Effective ways to help reduce fuel consumption

Member viewpoint by Australian Manufacturing Forum member Greg Newham

As efficient transport is a key factor in the cost of manufacturing, rising and unpredictable fuel prices represent an ongoing challenge to Australia’s manufacturing sector to remain competitive.

The ability of Australia’s transport industry to service the needs of the market continues to be impacted by both economical and industrial factors. Even the slightest increase in the fuel prices can drastically influence the operational costs and highly impact profitability of the transport and logistics companies.

While fleet managers have the unenviable task of addressing and managing environmental concerns, it is also an opportunity to become a pivotal leader of the movement by changing behaviour and educating fleet drivers to lessen their environmental impact through reducing fuel uses and misuses.

Here are some tips for businesses on how to effectively manage fuel consumption and save on fuel costs.

Implement latest technologies

When it comes to fleet operating cost, fuel continues to be at the top of the list.

Integrating the latest fleet management software and tools, will help enable businesses to monitor fuel consumption automatically. Managers can use the data collected to identify the warning signs and further coach drivers on how to better manage the usage of fuel. This would also help in analysing trips made, against an elaborate database of private and public roads in Australia.

Fleet management systems can help fleet managers monitor a driver’s speed, and with near real time tracking, managers can identify drivers with safe and fuel efficient driving behaviour, and provide incentives for drivers who improve or lead by example.

Fleet owners can also increase the dollar amount credited back to their business through the comprehensive approach of vehicle tracking, engine use and private road mapping.

Reducing Fuel wastage through conscious usage

Fuel cards can be convenient and can help enable management to track the fleet’s fuel expenditure, but it can be difficult to determine whether employees are filling up only the company car and not the personal vehicles.

With a fleet management solution and fuel card integration in place, it can help address fuel card abuse. This can help identify whether the pumped fuel exceeded the assigned vehicle’s tank and if the vehicle was present at the particular location during the recorded time.

Tracking refuels also helps build a clear understanding of how fuel is being consumed across the fleet, which can lead to reduced fuel wastage, better fuel management and substantial savings.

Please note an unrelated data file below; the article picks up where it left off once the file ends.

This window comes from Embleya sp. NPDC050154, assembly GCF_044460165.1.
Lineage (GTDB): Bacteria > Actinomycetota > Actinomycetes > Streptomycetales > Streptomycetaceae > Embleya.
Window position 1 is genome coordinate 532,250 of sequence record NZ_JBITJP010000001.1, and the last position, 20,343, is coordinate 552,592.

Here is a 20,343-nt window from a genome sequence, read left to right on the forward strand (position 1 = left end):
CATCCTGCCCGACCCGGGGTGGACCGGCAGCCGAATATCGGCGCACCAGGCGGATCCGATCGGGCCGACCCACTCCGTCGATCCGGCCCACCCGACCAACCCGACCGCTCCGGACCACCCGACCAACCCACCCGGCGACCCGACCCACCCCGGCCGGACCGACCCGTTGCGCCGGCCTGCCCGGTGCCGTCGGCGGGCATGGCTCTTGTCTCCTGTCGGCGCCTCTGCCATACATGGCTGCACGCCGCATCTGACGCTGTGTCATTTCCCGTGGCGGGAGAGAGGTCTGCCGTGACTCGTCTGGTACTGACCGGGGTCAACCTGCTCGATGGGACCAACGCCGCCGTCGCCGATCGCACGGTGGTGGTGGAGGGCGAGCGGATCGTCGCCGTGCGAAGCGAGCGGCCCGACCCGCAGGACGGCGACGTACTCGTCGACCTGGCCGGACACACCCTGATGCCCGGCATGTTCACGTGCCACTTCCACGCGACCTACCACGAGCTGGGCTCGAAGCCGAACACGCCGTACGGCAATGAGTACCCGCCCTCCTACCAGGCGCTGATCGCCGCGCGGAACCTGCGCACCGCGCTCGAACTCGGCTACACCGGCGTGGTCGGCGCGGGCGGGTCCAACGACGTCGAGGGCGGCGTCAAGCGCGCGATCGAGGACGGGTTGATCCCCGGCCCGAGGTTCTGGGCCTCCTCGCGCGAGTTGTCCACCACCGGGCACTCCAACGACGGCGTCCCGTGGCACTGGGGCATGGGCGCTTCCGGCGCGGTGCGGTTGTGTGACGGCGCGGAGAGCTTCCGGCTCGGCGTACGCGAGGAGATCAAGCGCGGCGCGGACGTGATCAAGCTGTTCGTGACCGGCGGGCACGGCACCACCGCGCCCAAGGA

Execute an idling policy

Another factor that results in fuel wastage is vehicle idling.

According to the Green Vehicle Guide by Australian government, most vehicles have much higher fuel consumption on the ‘urban’ part of the test cycle. This features a low average speed (19 km/h), substantial idle periods (30 percent) and frequent stop/start events.

Vehicle engines are left idle typically when drivers queue in traffic and unloading and offloading of goods. The engine idle management study reveals that one hour of idling can consume two litres of fuel in a light-duty vehicle whereas about four litres of fuel in a heavy duty vehicle.

Longer hauls also put additional hours on engines, leading to higher maintenance costs. Because of this, fle

It is important to execute an idling policy and set idle limit times. Companies should also adjust their idling policies to account for heat or air conditioning while the drivers are at rest.

Changing driving behaviour

The way a person drives the vehicle deeply affects how much fuel a vehicle uses and implementing even the slightest of changes can result in big savings. Training and educating them on eco driving practices can have a huge impact on fuel consumption.

While there is a body of research which indicates that learners and those in the early stages of their driving experience can save on average 1 litre per 100 km, others who have had significantly more driving time can substantially reduce fuel consumption by up to 30 percent simply by changing their driver behaviour.

The fuel wastage and additional wear and tear to company vehicles can add up over time and end up depleting their sustainability.

By training drivers on the impacts of speeding and vehicle idling both from a safety and cost perspective, can help them analyse and self-correct their driving behaviour. Moreover, by putting in place reward and recognition programs for drivers who consistently display fuel-efficient behaviour can encourage continued improvement.

Greg Newham is APAC Sales Director for Verizon Connect

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